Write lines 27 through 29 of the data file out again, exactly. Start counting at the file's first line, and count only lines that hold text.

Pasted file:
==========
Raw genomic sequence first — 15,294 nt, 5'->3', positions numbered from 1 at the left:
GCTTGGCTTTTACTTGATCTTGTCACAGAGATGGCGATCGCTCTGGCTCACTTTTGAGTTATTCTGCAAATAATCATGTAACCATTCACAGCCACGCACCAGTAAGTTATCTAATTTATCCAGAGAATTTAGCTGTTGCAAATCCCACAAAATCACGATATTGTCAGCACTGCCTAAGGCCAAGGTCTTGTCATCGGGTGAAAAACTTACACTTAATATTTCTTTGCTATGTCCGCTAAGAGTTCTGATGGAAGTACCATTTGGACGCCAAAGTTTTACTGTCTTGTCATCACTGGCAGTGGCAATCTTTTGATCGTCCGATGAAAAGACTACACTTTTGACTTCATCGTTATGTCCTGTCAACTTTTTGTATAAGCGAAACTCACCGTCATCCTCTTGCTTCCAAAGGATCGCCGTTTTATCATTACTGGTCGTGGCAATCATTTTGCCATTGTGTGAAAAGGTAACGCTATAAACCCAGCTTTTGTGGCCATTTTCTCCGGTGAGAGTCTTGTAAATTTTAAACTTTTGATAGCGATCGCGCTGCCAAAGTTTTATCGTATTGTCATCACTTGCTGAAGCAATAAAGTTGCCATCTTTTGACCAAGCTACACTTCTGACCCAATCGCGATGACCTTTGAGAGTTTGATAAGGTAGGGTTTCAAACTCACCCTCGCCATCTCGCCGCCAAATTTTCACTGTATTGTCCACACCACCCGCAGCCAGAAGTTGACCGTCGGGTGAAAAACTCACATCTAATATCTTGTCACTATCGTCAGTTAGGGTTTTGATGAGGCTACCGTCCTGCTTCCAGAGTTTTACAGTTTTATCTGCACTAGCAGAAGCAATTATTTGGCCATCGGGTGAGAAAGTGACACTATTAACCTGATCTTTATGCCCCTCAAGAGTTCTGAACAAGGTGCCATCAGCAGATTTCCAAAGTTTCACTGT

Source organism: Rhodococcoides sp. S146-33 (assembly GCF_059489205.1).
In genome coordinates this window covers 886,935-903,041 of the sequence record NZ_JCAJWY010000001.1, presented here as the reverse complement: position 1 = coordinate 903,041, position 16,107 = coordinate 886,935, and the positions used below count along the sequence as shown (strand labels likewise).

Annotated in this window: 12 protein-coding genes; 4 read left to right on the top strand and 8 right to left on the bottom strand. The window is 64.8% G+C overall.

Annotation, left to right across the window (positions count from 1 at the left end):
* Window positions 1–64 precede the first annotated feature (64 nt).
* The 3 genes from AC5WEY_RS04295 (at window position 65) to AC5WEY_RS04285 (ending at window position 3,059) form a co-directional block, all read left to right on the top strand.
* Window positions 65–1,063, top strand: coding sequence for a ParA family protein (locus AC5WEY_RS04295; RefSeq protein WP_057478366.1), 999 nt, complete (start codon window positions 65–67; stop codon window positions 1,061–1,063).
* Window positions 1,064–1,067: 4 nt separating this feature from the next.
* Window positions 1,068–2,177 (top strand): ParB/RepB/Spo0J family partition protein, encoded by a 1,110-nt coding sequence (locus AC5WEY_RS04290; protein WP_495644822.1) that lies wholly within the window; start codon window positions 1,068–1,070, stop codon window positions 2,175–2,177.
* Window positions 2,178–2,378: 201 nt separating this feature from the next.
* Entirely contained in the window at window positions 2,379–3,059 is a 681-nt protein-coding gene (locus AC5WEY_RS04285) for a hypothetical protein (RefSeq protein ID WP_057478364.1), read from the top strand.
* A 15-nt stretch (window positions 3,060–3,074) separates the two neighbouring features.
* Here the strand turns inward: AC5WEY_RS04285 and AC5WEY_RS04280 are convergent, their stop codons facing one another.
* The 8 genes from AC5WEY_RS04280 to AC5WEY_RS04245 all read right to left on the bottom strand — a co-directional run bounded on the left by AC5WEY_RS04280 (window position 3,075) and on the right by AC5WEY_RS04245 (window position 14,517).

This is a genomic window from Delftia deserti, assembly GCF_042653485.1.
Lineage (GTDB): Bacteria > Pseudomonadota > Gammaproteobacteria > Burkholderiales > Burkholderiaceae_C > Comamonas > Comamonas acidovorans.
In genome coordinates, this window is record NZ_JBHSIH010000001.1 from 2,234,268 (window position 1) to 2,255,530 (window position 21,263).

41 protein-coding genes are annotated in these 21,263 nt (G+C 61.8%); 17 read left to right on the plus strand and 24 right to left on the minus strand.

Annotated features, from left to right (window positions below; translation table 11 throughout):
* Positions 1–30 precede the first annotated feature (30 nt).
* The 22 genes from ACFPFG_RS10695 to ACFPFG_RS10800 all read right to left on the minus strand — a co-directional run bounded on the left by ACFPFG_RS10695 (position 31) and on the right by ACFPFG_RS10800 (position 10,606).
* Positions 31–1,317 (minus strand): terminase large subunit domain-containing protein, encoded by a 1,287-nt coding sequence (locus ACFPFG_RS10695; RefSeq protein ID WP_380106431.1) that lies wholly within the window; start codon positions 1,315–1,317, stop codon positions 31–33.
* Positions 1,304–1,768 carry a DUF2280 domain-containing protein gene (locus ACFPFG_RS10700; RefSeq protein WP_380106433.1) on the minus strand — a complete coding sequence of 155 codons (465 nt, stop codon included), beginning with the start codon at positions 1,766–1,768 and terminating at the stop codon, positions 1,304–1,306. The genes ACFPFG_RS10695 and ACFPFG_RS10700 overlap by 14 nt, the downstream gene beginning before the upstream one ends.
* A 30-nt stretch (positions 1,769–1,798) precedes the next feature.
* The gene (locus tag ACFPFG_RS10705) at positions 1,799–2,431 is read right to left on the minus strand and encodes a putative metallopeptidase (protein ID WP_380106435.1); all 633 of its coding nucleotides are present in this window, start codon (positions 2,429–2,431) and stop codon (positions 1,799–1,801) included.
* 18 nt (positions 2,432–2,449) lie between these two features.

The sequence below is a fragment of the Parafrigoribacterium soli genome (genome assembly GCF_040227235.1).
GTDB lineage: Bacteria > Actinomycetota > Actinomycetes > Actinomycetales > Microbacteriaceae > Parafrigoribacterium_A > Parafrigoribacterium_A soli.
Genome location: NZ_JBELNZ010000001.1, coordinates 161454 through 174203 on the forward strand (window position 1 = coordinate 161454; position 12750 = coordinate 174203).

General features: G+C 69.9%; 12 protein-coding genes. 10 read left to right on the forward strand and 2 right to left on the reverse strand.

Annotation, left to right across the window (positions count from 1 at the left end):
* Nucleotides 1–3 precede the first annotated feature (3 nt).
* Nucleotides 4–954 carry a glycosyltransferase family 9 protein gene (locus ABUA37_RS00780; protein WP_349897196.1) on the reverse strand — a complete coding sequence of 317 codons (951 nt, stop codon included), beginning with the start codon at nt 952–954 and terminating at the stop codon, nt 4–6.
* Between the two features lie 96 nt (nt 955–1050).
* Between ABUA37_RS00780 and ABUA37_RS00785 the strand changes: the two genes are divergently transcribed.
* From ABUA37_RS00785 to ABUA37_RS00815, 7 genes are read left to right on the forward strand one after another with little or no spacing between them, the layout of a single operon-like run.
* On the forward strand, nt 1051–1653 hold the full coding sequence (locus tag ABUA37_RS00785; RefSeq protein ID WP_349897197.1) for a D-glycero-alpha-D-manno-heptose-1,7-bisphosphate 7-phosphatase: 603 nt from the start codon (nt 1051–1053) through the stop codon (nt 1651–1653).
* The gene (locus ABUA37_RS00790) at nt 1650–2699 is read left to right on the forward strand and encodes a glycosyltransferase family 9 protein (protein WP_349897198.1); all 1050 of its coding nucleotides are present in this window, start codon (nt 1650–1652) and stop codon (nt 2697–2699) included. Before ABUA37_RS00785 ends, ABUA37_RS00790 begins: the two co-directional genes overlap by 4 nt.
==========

* The gene (locus tag ACFPFG_RS10705) at positions 1,799–2,431 is read right to left on the minus strand and encodes a putative metallopeptidase (protein ID WP_380106435.1); all 633 of its coding nucleotides are present in this window, start codon (positions 2,429–2,431) and stop codon (positions 1,799–1,801) included.
* 18 nt (positions 2,432–2,449) lie between these two features.

The sequence below is a fragment of the Parafrigoribacterium soli genome (genome assembly GCF_040227235.1).